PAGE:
His regular doctor gave him the medicine for anxiety/depression to see if it would help based on what he told the doctor. He also ran a blood screen. I saw some improvements at first, but he hates to take it and really gives me a hard time about it. Plus right now he is on it and still having the issues. The MFT that we saw through the troubled youth program did not recommend any medications or give any diagnosis; my son was there for about a month and was an angel when he was there. So all his suggestions were aimed at a family plan. (ie: If son does'nt come home on time, he is grounded for the weekend and some communication approaches. The tips helped us contine to improve our parenting and communication. But only worked for a while with him. Then he went back to doing what he wanted and not caring about what we say would happen or what we would do). So at this point we dont truly have a diagnosis. I called one place today that was a clinic social worker; liked the lady but she cant see us for a week and does not take my insurance so thinking maybe I should look around a bit more? I started this search by looking at some info on bi-polar but allot of it did not fit. Still searching for answers. Thanks for your words of kindness!
  8. SomewhereOutThere

    SomewhereOutThere Well-Known Member

    If he's stealing, he is probably using drugs...more than you think, more than pot.

  9. InsaneCdn

    InsaneCdn Well-Known Member

    Depression? It looks very different in males than in females... and even more different in young males going through puberty... Could be primary (where depression is "the" diagnosis), or secondary (where other things not being dealt with result in depression on top of everything else)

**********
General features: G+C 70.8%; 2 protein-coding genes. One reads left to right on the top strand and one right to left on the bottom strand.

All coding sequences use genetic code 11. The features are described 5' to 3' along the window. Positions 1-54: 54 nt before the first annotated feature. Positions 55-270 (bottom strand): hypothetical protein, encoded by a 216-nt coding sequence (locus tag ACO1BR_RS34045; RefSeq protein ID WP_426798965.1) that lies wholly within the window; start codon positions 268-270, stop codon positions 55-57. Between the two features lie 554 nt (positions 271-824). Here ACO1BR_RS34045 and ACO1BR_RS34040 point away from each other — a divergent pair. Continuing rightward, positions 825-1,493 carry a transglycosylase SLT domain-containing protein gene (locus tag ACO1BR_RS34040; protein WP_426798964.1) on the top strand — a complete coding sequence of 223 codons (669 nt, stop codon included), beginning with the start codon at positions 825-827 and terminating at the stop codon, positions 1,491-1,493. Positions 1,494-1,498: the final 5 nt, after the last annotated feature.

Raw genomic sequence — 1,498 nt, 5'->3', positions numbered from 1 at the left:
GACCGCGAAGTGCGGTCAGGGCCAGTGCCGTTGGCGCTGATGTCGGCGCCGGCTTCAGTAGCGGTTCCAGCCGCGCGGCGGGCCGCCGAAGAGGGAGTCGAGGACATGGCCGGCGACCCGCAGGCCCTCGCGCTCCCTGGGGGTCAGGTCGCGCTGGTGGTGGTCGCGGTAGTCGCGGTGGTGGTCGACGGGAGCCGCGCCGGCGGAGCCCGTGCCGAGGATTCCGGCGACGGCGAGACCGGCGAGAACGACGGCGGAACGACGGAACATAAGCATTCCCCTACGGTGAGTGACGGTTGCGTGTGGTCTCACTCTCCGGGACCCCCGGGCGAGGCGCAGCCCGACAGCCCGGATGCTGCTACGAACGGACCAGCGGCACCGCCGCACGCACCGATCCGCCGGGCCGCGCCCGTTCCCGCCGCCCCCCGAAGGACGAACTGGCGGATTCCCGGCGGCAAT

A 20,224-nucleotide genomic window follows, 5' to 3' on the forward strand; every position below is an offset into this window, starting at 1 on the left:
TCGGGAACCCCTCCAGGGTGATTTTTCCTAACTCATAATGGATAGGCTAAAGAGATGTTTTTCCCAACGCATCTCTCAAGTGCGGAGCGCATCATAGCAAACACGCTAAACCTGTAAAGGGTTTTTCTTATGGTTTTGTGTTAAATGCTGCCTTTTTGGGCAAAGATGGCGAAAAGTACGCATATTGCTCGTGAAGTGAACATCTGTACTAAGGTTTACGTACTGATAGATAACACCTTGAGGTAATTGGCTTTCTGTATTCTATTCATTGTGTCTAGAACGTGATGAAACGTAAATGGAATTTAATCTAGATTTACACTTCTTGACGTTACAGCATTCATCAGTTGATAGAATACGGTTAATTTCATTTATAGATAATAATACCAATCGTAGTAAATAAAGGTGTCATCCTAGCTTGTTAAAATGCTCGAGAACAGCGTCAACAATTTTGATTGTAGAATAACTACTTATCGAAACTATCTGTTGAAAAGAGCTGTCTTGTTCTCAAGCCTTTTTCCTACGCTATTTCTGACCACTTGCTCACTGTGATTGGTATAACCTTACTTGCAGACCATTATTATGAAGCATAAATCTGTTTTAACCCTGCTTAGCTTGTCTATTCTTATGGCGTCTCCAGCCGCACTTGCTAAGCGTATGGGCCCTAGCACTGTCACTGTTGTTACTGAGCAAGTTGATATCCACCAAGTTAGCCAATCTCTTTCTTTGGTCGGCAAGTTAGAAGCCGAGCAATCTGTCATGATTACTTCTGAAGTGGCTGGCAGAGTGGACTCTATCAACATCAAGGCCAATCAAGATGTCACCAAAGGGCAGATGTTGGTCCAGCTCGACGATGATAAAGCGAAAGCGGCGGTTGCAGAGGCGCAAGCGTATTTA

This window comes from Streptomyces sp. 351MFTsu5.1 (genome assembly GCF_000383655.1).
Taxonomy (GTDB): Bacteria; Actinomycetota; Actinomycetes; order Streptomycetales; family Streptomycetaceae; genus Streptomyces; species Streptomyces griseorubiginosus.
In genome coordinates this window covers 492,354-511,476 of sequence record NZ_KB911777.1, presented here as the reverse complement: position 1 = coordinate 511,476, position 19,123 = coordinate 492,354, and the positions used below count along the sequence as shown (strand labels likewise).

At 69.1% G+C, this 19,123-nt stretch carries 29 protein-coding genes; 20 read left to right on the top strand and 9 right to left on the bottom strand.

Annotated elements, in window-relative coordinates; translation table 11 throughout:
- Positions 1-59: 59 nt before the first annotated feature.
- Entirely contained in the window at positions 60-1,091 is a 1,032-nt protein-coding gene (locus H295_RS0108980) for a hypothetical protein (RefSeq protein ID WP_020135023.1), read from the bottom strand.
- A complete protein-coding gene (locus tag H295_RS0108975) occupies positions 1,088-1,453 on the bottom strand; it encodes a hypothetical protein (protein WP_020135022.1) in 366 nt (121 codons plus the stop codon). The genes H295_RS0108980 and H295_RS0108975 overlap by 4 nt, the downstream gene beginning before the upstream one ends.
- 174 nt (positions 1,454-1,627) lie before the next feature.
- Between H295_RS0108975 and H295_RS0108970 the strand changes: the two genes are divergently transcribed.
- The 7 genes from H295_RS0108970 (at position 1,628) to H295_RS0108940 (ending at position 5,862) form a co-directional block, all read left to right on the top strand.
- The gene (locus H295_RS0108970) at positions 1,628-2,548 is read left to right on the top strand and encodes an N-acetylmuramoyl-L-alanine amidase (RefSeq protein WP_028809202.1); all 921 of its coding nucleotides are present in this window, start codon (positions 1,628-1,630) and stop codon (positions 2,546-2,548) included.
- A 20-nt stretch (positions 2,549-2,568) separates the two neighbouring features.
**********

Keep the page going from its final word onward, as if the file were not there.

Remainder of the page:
10. buddy

    buddy New Member

    Kids/people will try to self medicate... (and he may not want to take the rx medications because he is afraid of interactions) A child I took care of from 6-13 killed himself because he was encouraged to stop his medications due to being in college and not a kid anymore who needed that kind of thing....dont mean that to sound like it is their fault, given the info they had at that time they really thought he could do it. He was not honest about how hard it was for him. He self medicated (worked with my little sister and told her that...using pot and other things, he was so ashamed) and he got so hopeless over his choices etc. he shot himself. I am not saying this to say your kid would do that, but because on the surface you would NEVER have known. Kid was athletic, struggled A LOT to keep his grades up but DID IT and he had a wonderful family like you... they really cared and would never have given up.

    For an evaluation, if you can find a neuropsychologist to assess you might get a more helpful idea if there are any issues that can be contributing.. a social worker or psychiatric or psychiatrist will stick with only the current symptoms most likely (yes there are some who do better but in general) they will be able to say if there is ODD etc.. but also if there are issues like a subtle learning disability or suggest some other things including mood disorder.

    I would also do a chemical abuse evaluation...he may not be honest but do not tell him when and make sure it includes a drug test that he is not prepared for.

    I am so sorry you are going through such troubling issues. I feel for your difficult child and yes, I am sure it is hard to read if someone has reached a point when they had to detatch......